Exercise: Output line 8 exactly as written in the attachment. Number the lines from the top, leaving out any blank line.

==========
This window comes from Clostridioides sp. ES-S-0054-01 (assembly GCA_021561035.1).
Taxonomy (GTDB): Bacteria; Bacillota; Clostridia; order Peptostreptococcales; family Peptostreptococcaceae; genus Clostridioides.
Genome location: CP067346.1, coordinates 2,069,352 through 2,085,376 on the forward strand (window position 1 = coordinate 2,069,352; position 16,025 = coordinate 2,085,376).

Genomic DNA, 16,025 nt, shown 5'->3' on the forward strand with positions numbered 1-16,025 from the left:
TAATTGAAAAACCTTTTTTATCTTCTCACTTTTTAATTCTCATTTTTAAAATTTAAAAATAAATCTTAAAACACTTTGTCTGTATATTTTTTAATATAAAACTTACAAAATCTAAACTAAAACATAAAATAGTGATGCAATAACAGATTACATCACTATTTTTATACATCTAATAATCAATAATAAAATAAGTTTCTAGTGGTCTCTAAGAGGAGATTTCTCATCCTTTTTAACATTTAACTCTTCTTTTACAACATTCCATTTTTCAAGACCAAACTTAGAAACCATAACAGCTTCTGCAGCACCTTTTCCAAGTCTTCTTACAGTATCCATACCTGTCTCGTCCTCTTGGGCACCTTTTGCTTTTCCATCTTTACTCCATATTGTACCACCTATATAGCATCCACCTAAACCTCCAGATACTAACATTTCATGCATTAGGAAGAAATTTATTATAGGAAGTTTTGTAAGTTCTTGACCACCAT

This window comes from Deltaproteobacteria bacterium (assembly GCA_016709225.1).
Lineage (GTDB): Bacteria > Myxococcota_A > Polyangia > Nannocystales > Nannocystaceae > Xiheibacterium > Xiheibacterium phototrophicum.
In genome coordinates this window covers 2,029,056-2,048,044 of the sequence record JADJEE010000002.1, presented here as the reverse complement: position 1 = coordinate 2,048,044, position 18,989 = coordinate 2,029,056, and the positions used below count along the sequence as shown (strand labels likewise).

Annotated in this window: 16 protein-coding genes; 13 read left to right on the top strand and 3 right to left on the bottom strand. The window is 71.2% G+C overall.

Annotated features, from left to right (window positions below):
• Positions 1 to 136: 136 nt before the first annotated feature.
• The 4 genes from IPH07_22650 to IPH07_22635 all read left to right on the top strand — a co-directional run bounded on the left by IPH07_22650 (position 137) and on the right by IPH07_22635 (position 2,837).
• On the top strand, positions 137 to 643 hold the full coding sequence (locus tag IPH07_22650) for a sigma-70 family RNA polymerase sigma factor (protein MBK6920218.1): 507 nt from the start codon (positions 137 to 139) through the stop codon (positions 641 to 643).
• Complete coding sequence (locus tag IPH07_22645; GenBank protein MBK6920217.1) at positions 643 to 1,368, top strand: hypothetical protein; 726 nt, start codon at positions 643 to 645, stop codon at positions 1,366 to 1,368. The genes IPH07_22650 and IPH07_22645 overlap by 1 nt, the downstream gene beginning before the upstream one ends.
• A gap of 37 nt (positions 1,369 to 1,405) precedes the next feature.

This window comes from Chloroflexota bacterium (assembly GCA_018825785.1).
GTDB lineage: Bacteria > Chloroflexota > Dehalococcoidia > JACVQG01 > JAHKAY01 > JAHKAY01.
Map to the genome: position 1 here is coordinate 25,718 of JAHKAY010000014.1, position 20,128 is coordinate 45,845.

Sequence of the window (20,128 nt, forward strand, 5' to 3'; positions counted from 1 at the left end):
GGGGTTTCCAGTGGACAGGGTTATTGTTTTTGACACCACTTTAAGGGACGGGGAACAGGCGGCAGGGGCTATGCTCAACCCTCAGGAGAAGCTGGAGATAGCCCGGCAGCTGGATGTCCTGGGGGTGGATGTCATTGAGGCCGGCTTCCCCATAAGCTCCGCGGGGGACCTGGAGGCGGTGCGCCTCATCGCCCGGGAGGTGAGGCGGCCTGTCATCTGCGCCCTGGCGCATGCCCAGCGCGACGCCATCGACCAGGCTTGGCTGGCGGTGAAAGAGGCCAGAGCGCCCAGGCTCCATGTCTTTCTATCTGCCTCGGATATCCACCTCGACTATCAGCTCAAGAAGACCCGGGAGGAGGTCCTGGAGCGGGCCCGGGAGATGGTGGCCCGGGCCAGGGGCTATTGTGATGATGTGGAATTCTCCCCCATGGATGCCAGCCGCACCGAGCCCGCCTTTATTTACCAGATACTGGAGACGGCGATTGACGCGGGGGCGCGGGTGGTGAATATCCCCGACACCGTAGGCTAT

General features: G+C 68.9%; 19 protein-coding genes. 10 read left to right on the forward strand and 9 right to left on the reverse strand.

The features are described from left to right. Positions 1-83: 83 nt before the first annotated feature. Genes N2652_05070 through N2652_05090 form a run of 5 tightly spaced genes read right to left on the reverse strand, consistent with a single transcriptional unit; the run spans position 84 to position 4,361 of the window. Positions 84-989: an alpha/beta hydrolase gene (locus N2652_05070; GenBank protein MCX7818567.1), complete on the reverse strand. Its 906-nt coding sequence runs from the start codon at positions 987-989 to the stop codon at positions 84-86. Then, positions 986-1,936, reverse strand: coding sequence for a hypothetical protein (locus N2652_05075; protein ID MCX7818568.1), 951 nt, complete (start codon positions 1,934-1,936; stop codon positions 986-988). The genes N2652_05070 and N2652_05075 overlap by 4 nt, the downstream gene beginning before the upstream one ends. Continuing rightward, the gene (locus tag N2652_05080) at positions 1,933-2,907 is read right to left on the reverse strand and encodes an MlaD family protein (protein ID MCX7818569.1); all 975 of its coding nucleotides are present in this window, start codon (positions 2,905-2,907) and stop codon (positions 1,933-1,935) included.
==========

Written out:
In genome coordinates this window covers 2,029,056-2,048,044 of the sequence record JADJEE010000002.1, presented here as the reverse complement: position 1 = coordinate 2,048,044, position 18,989 = coordinate 2,029,056, and the positions used below count along the sequence as shown (strand labels likewise).